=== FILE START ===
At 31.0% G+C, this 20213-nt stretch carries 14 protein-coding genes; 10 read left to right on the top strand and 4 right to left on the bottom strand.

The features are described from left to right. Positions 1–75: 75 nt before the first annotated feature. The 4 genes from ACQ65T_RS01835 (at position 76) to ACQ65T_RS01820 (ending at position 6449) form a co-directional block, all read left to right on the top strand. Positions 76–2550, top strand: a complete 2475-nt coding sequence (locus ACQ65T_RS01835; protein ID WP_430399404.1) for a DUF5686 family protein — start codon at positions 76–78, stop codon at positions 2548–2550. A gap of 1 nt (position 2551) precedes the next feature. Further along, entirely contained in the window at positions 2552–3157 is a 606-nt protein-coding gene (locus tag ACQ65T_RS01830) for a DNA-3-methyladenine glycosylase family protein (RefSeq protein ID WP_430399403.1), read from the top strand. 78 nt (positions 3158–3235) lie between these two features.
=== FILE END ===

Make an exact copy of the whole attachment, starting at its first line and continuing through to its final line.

At 31.0% G+C, this 20213-nt stretch carries 14 protein-coding genes; 10 read left to right on the top strand and 4 right to left on the bottom strand.

The features are described from left to right. Positions 1–75: 75 nt before the first annotated feature. The 4 genes from ACQ65T_RS01835 (at position 76) to ACQ65T_RS01820 (ending at position 6449) form a co-directional block, all read left to right on the top strand. Positions 76–2550, top strand: a complete 2475-nt coding sequence (locus ACQ65T_RS01835; protein ID WP_430399404.1) for a DUF5686 family protein — start codon at positions 76–78, stop codon at positions 2548–2550. A gap of 1 nt (position 2551) precedes the next feature. Further along, entirely contained in the window at positions 2552–3157 is a 606-nt protein-coding gene (locus tag ACQ65T_RS01830) for a DNA-3-methyladenine glycosylase family protein (RefSeq protein ID WP_430399403.1), read from the top strand. 78 nt (positions 3158–3235) lie between these two features.